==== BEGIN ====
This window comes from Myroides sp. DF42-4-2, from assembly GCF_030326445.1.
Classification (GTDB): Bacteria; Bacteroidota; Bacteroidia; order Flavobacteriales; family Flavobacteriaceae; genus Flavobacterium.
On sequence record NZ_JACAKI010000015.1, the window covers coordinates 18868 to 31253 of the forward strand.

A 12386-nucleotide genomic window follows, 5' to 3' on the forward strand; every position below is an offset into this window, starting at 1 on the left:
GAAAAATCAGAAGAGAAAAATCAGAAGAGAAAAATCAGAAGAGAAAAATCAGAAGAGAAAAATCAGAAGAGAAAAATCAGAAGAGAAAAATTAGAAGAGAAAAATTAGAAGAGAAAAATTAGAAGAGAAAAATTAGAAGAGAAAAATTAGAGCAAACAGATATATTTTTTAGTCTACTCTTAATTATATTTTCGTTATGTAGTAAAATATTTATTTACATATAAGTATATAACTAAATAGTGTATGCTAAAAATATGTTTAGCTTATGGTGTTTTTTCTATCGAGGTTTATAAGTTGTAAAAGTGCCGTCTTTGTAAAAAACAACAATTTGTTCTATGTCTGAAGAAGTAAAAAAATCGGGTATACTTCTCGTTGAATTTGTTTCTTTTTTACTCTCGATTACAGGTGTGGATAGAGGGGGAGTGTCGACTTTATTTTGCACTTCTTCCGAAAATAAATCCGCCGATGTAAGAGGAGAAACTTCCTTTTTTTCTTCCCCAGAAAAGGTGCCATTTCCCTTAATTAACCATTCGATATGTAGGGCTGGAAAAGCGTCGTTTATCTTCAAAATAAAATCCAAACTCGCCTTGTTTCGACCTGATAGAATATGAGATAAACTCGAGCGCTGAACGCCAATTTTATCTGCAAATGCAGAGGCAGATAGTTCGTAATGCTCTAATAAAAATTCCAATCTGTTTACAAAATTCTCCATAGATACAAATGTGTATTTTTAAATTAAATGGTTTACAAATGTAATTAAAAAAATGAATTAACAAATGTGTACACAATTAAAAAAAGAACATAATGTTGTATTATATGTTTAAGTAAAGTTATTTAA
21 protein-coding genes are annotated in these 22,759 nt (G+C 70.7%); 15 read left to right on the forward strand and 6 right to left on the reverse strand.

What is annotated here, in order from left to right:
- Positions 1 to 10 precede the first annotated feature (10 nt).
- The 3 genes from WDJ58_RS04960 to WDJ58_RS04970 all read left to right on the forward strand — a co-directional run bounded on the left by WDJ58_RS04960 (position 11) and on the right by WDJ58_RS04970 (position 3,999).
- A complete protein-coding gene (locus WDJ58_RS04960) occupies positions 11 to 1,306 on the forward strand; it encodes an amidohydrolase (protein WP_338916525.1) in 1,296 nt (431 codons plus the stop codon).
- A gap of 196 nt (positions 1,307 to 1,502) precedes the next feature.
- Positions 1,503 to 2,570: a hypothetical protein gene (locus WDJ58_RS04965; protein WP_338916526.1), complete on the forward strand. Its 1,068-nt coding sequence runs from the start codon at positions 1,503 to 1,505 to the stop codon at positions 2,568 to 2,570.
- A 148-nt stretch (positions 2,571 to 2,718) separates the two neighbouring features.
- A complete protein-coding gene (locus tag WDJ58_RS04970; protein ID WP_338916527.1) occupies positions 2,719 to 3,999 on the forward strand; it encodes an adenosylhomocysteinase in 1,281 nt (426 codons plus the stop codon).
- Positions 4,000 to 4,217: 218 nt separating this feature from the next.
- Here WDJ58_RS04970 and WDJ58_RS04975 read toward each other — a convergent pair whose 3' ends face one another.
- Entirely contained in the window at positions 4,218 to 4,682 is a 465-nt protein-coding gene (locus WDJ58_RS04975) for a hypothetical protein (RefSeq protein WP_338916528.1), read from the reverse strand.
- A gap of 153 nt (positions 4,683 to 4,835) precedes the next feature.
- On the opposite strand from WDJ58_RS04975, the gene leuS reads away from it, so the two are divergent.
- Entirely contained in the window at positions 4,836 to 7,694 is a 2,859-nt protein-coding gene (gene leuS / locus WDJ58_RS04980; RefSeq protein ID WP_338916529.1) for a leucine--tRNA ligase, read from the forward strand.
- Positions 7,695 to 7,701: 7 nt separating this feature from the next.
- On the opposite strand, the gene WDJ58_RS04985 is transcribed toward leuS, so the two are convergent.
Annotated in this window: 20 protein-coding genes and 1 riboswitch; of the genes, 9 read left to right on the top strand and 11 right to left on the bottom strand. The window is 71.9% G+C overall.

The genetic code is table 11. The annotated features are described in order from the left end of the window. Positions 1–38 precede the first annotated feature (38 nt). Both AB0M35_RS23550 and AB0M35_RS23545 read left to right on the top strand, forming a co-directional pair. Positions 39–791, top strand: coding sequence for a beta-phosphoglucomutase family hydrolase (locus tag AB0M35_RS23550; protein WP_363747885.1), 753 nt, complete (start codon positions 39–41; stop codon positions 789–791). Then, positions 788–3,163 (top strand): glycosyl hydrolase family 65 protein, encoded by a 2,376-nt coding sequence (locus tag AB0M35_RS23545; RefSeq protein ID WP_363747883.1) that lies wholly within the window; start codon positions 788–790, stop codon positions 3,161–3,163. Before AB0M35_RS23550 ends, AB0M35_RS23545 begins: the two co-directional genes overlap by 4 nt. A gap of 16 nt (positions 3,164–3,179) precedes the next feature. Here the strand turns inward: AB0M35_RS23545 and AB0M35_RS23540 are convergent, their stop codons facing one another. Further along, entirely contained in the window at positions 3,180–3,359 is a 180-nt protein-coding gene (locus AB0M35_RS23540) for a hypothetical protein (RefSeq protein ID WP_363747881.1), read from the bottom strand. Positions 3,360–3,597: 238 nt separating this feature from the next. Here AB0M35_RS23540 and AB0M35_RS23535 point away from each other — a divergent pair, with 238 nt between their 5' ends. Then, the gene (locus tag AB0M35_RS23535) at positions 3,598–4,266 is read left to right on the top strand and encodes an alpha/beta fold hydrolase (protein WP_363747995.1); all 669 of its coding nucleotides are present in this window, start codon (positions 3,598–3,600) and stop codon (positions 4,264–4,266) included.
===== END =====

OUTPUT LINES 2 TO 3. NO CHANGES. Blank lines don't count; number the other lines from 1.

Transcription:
Classification (GTDB): Bacteria; Bacteroidota; Bacteroidia; order Flavobacteriales; family Flavobacteriaceae; genus Flavobacterium.
On sequence record NZ_JACAKI010000015.1, the window covers coordinates 18868 to 31253 of the forward strand.